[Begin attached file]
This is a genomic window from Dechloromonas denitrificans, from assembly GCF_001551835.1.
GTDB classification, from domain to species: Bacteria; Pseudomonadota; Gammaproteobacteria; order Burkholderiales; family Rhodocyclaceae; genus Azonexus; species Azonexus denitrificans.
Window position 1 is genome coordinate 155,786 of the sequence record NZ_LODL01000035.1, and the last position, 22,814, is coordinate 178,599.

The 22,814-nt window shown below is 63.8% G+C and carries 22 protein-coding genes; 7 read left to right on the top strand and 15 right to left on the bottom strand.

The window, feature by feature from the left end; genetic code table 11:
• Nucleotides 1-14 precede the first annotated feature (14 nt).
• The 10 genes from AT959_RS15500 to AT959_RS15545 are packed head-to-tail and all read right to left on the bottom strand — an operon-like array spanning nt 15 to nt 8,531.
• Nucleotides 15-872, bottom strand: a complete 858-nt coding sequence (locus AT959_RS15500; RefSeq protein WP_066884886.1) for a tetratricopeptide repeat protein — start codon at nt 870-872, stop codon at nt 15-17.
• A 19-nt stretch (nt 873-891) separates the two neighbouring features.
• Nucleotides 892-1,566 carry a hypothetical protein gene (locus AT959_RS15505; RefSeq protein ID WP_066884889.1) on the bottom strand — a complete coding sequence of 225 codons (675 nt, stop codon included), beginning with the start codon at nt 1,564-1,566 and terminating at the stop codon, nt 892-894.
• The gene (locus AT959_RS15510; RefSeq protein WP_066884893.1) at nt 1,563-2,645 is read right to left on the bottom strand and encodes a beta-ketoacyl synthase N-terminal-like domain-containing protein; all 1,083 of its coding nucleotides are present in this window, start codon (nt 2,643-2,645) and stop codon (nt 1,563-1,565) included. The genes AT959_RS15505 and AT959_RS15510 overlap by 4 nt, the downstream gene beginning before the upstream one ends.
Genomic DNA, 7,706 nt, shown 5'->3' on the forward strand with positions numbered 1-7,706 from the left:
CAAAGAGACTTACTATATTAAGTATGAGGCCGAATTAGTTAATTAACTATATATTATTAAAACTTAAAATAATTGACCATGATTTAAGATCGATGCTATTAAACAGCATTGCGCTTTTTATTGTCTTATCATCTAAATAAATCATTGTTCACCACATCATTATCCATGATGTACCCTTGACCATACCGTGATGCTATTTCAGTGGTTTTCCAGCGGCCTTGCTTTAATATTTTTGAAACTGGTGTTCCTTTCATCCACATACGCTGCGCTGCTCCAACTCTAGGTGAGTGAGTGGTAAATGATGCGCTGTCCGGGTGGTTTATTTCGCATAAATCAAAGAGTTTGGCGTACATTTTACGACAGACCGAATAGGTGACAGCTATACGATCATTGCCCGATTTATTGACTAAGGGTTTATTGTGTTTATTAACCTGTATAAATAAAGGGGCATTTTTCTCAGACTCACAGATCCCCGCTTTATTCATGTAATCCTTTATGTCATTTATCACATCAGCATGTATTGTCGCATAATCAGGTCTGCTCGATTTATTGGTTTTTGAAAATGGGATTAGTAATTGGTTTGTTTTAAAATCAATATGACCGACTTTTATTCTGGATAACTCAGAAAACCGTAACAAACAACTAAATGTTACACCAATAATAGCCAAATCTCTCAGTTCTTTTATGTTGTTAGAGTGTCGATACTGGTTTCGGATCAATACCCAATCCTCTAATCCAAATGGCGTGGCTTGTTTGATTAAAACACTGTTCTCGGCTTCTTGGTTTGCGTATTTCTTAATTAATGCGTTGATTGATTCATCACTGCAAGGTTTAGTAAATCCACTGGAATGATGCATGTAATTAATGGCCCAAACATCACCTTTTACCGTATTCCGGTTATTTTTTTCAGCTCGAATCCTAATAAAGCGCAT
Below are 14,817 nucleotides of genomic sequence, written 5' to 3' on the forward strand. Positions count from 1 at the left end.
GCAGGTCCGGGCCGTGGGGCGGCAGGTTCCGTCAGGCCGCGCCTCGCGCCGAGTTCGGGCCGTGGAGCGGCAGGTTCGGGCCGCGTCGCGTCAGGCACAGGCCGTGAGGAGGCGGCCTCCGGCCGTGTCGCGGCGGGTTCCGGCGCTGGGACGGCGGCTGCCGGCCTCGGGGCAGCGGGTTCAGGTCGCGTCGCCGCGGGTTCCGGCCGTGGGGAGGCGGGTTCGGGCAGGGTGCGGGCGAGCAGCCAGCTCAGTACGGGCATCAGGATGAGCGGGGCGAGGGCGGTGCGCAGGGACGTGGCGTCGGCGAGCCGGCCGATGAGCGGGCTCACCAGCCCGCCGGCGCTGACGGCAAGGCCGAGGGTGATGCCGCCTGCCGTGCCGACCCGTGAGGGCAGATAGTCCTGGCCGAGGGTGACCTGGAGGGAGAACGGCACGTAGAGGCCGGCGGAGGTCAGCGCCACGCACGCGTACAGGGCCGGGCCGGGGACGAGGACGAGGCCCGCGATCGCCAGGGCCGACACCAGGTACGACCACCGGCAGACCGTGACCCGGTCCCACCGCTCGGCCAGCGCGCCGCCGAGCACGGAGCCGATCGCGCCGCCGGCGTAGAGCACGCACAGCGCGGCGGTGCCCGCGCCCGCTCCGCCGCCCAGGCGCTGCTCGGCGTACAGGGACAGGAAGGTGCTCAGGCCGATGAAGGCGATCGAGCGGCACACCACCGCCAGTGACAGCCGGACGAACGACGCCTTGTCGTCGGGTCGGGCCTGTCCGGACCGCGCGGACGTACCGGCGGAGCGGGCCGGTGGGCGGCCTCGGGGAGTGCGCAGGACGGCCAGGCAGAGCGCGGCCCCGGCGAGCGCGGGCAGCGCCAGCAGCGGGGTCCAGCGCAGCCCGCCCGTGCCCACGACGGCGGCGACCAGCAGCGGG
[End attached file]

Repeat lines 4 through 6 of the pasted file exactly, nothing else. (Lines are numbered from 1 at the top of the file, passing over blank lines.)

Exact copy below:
The 22,814-nt window shown below is 63.8% G+C and carries 22 protein-coding genes; 7 read left to right on the top strand and 15 right to left on the bottom strand.

The window, feature by feature from the left end; genetic code table 11:
• Nucleotides 1-14 precede the first annotated feature (14 nt).